When Your Blood Sugar Gets Too Low
If you have diabetes and think you have hypoglycemia, check your blood sugar level.
Do your levels often drop after meals that include a lot of sugars? Change your diet. Avoid sugary foods, and eat frequent small meals during the day.
If you get low blood sugar when you haven't eaten, have a snack before bedtime, such as a protein or a more complex carbohydrate.
Your doctor may find that you take too much insulin that peaks toward the evening-to-morning hours. In that case, she may lower your insulin dose or change the time when you get your last dose of it.
When You Have Low Blood Sugar
First, eat or drink 15 grams of a fast-acting carbohydrate, such as:
- Three to four glucose tablets
- One tube of glucose gel
- Four to six pieces of hard candy (not sugar-free)
- 1/2 cup fruit juice
- 1 cup skim milk
- 1/2 cup soft drink (not sugar-free)
- 1 tablespoon honey (put it under your tongue so it gets absorbed into your bloodstream faster)
Fifteen minutes after you've eaten a food with sugar in it, check your blood sugar again. If your blood sugar is still less than 70 mg/dL, eat another serving of one of the foods listed above. Repeat these steps until your sugar becomes normal.
If You Pass Out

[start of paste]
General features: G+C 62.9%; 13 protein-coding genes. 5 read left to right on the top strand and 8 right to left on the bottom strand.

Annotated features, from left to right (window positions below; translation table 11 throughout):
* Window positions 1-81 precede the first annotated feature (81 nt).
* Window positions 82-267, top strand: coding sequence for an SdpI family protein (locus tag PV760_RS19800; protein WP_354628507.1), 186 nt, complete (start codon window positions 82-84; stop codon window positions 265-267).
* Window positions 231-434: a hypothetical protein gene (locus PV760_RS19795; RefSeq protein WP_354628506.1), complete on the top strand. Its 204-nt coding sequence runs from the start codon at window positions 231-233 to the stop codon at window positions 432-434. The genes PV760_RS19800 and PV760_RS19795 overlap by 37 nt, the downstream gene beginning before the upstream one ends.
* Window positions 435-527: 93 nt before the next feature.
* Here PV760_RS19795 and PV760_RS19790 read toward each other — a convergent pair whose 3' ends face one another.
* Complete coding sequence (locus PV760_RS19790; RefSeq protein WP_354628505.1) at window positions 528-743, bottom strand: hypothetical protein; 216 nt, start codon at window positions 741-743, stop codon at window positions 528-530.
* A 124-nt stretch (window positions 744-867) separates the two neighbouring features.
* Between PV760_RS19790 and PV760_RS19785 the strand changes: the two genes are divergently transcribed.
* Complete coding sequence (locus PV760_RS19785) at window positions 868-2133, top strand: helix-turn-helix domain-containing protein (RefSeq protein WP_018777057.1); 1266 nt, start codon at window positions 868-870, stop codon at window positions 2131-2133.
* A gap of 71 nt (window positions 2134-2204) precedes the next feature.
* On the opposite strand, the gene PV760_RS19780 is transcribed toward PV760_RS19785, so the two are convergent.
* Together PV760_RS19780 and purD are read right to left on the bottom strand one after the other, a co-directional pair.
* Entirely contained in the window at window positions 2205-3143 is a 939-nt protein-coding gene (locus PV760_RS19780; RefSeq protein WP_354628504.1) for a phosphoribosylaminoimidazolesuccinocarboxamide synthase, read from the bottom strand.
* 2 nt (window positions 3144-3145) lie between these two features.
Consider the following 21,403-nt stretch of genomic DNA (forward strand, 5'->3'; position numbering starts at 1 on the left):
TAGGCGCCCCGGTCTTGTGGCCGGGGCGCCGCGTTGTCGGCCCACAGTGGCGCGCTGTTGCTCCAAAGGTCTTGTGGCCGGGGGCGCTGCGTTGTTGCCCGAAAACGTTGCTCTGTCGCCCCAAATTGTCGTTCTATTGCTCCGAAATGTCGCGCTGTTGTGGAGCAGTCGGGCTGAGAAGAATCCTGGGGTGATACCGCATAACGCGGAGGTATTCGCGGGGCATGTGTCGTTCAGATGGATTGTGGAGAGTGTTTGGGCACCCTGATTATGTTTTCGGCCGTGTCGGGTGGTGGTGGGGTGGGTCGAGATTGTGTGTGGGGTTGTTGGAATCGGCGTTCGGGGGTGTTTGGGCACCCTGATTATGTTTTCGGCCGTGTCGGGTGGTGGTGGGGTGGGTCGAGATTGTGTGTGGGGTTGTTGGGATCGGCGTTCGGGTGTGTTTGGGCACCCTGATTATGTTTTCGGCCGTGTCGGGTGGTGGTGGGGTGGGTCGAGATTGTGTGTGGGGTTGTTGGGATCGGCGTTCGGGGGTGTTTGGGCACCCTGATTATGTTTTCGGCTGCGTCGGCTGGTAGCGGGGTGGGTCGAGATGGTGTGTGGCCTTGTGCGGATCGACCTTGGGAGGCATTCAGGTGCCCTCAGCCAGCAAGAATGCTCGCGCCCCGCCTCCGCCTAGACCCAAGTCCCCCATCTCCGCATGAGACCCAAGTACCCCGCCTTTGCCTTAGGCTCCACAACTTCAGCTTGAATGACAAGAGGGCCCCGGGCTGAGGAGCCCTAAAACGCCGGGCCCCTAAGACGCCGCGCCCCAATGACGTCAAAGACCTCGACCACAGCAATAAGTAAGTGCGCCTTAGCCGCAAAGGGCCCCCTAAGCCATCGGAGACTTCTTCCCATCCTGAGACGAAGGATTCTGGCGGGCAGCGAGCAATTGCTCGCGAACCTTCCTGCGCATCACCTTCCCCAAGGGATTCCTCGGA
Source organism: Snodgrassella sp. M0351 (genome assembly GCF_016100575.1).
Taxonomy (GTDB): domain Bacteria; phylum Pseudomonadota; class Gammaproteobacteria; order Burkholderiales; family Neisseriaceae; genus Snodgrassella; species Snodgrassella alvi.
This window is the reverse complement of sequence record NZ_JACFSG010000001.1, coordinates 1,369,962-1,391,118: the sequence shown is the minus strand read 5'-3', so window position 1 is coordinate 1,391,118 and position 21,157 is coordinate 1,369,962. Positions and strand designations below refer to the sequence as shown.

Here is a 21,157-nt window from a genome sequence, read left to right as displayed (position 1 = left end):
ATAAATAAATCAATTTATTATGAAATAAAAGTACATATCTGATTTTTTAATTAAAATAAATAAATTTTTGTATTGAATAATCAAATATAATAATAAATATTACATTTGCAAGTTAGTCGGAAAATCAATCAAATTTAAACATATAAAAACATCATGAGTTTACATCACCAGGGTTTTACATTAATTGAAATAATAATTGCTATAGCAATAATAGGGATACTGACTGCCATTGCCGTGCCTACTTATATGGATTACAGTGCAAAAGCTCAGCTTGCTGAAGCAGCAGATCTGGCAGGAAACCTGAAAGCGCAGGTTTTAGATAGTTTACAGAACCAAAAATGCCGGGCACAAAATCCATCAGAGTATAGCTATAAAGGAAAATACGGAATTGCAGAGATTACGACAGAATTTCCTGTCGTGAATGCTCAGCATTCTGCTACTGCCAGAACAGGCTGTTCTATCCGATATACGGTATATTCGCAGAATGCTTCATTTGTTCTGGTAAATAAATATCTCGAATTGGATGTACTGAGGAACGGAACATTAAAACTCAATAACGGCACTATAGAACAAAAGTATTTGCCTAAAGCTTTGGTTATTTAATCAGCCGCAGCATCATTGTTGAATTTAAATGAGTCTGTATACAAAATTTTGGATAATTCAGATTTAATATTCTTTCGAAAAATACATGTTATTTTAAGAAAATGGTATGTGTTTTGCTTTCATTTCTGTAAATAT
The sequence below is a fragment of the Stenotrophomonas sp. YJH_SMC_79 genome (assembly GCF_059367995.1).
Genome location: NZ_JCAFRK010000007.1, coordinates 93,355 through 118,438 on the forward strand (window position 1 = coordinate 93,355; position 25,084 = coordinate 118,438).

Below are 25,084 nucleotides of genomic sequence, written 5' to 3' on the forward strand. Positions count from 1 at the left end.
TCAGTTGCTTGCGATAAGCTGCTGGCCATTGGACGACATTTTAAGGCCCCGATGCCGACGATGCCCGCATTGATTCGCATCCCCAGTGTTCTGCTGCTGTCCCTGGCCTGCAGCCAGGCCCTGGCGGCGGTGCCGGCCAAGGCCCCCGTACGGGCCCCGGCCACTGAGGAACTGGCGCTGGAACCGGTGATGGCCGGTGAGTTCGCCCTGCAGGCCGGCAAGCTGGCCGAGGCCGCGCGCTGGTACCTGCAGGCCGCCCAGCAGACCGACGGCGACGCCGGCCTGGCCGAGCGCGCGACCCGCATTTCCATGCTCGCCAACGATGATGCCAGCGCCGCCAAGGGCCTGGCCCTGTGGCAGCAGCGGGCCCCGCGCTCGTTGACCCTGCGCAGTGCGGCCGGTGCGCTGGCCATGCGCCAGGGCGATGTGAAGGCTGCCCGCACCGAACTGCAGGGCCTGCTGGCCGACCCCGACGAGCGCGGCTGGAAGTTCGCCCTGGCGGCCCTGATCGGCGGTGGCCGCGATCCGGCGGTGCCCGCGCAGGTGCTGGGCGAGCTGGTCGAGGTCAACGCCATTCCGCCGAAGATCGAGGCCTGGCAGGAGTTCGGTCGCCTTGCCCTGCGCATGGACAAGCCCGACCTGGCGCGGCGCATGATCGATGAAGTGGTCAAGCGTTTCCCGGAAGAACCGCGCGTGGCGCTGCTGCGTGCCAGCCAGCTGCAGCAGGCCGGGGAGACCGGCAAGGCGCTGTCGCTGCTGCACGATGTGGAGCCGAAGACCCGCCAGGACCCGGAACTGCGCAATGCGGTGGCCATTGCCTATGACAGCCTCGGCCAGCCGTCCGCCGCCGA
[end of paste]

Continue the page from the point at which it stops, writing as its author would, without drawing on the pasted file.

Hypoglycemia may make you pass out. If so, you'll need someone to give you a glucagon injection.
Glucagon is a prescription medicine that raises blood sugar, and you may need it if you have severe hypoglycemia. It's important that your family members and friends know how to give the injection in case you have a low blood sugar reaction.
If you see someone having a severe hypoglycemic reaction, call 911 or take him or her to the nearest hospital for treatment. Do not try to give an unconscious person food, fluids, or insulin, as they may choke.
Do Not Drive When You Have Low Blood Sugar
It's very dangerous. If you're driving and you have hypoglycemia symptoms, pull off the road, check your blood sugar, and eat a sugary food. Wait at least 15 minutes, check your blood sugar, and repeat these steps if necessary. Eat a protein and carbohydrate source (such as peanut butter crackers or cheese and crackers) before you drive on.
Be prepared. Keep a sugar source in your car at all times for emergencies.